Video Time: 08:10
In this video I’m going to explain what makes credit cards rock, the different types of credit cards and their point systems, how to choose the right card, how to cancel cards and the best cards to get started with right now.
Credit cards are a great option for those who want to maximize their point-earning possiblities. You’ll notice that I only recommend credit cards that have a really good bonus offer. I also try to find credit cards that waive the first year fee unless the amount of bonus points is worth the cost. You don’t have to worry about finding these credit cards because I will send them to you via deal-alert emails if you’re subscribe or you can download the PDF below. If you pair this up with some other strategies, you can easily find yourself with 50,000-100,000 points every year. The best credit cards in Canada at the moment are often with American Express and I have shared exactly which ones (in the PDF) and why below.
Do some research on all the credit cards I recommend and start with the one that looks best for you. I love American Express (Well, I just love their points) but if it doesn’t transfer to the particular airline(s) your interested in, then it might be best to go with a different card. However, keep in mind that even if your airline isn’t a part of Amex, it may still be possible to use the points with them. For example, United Airlines is not a part of Amex but Air Canada is. Both Air Canada and United are a part of the Star Alliance network which means you can book United through Air Canada. (before transferring points to a carrier, phone them first to make sure they have availability.)
Personally, I apply for every credit card that has a big bonus of travel points. Once I have the bonus points, I decide whether the card will be useful to me. If not, I usually cancel the card, although I try to wait at least four-six months just because. If I really like it, I may hold on to it. Other times, I might even apply for the same card year after year. My credit score has actually gone up since I became a travel hacker. My goal is maximum points for minimal effort.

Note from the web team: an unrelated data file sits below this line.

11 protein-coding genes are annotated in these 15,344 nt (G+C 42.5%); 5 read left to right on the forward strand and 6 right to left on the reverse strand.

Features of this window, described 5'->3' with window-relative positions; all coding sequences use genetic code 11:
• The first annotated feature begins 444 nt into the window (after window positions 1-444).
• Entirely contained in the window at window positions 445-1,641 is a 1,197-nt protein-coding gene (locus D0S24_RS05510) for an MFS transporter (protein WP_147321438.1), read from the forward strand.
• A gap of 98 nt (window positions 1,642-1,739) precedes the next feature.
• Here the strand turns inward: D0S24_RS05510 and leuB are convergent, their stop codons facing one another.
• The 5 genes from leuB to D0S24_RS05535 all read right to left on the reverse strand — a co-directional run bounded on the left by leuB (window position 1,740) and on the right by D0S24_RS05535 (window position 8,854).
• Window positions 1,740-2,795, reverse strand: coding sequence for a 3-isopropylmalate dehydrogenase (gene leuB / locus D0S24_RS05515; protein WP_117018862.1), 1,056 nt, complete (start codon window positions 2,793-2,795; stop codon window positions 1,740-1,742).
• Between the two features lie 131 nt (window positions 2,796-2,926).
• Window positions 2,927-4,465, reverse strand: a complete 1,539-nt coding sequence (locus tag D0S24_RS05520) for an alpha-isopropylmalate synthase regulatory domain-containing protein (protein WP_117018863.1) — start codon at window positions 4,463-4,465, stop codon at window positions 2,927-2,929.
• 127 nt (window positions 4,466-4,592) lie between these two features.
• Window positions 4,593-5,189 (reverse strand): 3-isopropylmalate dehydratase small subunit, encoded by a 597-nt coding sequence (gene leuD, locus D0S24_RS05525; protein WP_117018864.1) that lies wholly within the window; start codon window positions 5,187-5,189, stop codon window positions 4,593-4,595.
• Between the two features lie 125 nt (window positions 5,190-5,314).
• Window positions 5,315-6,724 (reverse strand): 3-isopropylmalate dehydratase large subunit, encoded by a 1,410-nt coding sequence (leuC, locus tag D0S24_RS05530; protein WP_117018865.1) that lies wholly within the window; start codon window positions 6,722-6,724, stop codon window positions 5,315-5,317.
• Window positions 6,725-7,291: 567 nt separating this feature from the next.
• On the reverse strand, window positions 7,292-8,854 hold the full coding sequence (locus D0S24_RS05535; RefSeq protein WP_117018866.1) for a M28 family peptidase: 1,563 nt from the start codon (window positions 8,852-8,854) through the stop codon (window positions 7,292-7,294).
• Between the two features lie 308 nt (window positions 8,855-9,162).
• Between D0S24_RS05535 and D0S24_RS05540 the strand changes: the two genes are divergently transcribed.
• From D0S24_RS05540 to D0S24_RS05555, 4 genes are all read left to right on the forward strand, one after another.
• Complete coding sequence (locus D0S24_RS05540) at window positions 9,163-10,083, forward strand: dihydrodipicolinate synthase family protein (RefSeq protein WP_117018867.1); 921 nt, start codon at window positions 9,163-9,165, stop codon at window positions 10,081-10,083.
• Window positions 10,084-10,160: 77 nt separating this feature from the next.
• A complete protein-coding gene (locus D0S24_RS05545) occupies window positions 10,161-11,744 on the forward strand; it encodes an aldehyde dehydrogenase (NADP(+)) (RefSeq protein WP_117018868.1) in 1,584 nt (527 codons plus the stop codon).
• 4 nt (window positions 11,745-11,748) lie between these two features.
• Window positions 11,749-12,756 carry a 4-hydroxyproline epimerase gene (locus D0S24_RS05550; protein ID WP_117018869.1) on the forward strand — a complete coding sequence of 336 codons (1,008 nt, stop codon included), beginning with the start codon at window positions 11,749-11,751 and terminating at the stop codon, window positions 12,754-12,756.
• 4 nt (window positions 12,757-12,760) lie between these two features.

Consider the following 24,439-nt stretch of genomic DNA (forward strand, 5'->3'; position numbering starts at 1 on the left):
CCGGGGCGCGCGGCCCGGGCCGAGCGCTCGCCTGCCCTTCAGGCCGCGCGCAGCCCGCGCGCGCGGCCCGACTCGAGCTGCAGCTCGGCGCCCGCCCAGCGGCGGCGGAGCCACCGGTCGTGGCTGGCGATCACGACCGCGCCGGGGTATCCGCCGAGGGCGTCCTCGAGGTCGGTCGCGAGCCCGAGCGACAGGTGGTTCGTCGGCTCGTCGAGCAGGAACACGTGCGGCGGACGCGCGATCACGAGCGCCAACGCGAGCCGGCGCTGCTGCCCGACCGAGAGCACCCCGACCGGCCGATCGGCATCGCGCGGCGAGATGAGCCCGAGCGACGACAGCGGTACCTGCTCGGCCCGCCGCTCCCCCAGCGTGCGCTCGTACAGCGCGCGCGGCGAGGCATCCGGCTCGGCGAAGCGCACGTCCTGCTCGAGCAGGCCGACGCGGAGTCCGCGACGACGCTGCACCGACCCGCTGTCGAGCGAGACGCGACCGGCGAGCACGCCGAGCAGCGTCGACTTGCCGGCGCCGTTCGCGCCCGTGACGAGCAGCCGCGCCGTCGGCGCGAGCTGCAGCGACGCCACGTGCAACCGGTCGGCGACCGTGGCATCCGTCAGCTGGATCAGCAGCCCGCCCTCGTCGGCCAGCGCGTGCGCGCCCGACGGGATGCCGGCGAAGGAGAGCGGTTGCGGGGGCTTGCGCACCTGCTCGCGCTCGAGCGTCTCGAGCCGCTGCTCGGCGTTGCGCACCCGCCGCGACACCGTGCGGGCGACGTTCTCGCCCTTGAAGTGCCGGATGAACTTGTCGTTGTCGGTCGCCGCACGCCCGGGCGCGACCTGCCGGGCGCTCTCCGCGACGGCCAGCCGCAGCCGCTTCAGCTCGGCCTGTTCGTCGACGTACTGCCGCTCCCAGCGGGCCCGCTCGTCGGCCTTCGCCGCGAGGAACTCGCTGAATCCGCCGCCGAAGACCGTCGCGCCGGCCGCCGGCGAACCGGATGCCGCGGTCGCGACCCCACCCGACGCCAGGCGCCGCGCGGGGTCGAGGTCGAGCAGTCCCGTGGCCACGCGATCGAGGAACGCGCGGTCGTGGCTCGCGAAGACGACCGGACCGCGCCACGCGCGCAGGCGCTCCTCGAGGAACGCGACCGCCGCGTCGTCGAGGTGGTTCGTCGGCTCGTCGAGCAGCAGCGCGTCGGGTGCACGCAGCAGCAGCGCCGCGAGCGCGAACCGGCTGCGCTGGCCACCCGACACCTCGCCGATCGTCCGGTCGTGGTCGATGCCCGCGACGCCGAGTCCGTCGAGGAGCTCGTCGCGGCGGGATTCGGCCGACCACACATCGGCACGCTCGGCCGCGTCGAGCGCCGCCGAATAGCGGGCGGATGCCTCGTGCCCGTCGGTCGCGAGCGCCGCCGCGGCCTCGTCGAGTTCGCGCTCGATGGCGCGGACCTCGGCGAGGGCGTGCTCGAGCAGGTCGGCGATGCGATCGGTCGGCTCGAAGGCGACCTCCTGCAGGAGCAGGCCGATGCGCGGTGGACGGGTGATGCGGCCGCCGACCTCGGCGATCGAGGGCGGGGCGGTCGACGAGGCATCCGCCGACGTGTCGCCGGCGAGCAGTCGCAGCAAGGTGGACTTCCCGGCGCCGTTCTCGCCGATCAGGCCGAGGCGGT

Since credit cards are a very simple and lucrative method for earning travel points, I encourage you to charge as much as you can to the card. I even use my card to buy a pack of gum. However, this is only if you’re responsible with the card, use it for purchases you really need and pay it off in full each month. If you’re paying interest, it defeats the value of the points. As long as you’re going to be buying the items anyways (like groceries and gas), you might as well use the card and earn the points.
A lot of purchases allow you to double dip with points. For example, when you’re shopping at Rexall, you can use your credit card (which will net you points for each dollar spent) and you can use your Aeroplan card for 1 point per dollar as well. Basically, any store that accepts Aeroplan (or another rewards program) is a great place for double dipping. Use your rewards card and your credit card for maximum point-earning potential.
American Express is a great card because they tend to offer the best point bonuses and the best chances to have a yearly fee waived. When I first started using American Express, many Canadian businesses still didn’t accept it. However, I have noticed this changing quickly. Either way, you’ll easily be able to spend the amount needed to earn the bonus points.
Amex Membership Reward Points can be used for anything in their extensive catalogue. You usually earn one point for each dollar spent and usually a big bonus after spending a certain amount within three months of receiving a new card.
The best use for Amex points is by transferring them to an airline such as Air Canada, British Airways, Delta SkyMiles or a hotel program. If you’re holding on to the card, it’s best to keep them with Amex until you know which airline you will use. This way, you can transfer them to the airline most suitable for your travel plans and you might be able to wait for a transfer bonus (throughout the year, American Express offers bonuses for transferring points. For example, you might get a 30% bonus for transferring points to Aeroplan). If you’re cancelling the card, make sure you transfer the points first to avoid losing them!
PRO TIP: you don’t need a business to apply for a small business credit card with Amex. I simply used “my name, Inc.” (replacing “my name” with your own name) as the business and it worked. They don’t seem to mind as long as you pay your bills every month.
For a list of the best Canadian credit cards I recommend as of late 2016 and early 2017, just follow the link to the Best Canadian Travel Credit Cards page. This is not a download.